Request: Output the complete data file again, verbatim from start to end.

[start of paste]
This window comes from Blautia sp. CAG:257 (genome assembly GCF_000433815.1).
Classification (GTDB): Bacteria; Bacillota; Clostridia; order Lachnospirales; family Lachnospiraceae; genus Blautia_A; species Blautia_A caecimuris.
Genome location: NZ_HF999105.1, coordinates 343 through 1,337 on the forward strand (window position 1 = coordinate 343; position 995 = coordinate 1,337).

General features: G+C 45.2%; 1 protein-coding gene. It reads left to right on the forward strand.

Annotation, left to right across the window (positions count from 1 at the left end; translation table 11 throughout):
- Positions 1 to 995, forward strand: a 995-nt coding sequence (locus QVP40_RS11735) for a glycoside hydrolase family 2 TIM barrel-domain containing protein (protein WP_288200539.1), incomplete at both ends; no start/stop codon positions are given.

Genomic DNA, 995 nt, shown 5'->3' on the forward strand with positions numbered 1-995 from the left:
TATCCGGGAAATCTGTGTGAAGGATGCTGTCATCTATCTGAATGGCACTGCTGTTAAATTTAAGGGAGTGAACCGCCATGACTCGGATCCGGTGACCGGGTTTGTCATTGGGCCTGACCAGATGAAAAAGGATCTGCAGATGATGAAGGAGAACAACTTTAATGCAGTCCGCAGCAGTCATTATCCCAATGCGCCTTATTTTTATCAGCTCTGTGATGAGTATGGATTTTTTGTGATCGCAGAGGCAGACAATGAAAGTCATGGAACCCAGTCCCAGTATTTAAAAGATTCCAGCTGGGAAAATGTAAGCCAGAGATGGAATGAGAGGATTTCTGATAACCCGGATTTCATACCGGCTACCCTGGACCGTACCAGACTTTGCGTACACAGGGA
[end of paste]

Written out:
This window comes from Blautia sp. CAG:257 (genome assembly GCF_000433815.1).
Classification (GTDB): Bacteria; Bacillota; Clostridia; order Lachnospirales; family Lachnospiraceae; genus Blautia_A; species Blautia_A caecimuris.
Genome location: NZ_HF999105.1, coordinates 343 through 1,337 on the forward strand (window position 1 = coordinate 343; position 995 = coordinate 1,337).

General features: G+C 45.2%; 1 protein-coding gene. It reads left to right on the forward strand.

Annotation, left to right across the window (positions count from 1 at the left end; translation table 11 throughout):
- Positions 1 to 995, forward strand: a 995-nt coding sequence (locus QVP40_RS11735) for a glycoside hydrolase family 2 TIM barrel-domain containing protein (protein WP_288200539.1), incomplete at both ends; no start/stop codon positions are given.

Genomic DNA, 995 nt, shown 5'->3' on the forward strand with positions numbered 1-995 from the left:
TATCCGGGAAATCTGTGTGAAGGATGCTGTCATCTATCTGAATGGCACTGCTGTTAAATTTAAGGGAGTGAACCGCCATGACTCGGATCCGGTGACCGGGTTTGTCATTGGGCCTGACCAGATGAAAAAGGATCTGCAGATGATGAAGGAGAACAACTTTAATGCAGTCCGCAGCAGTCATTATCCCAATGCGCCTTATTTTTATCAGCTCTGTGATGAGTATGGATTTTTTGTGATCGCAGAGGCAGACAATGAAAGTCATGGAACCCAGTCCCAGTATTTAAAAGATTCCAGCTGGGAAAATGTAAGCCAGAGATGGAATGAGAGGATTTCTGATAACCCGGATTTCATACCGGCTACCCTGGACCGTACCAGACTTTGCGTACACAGGGA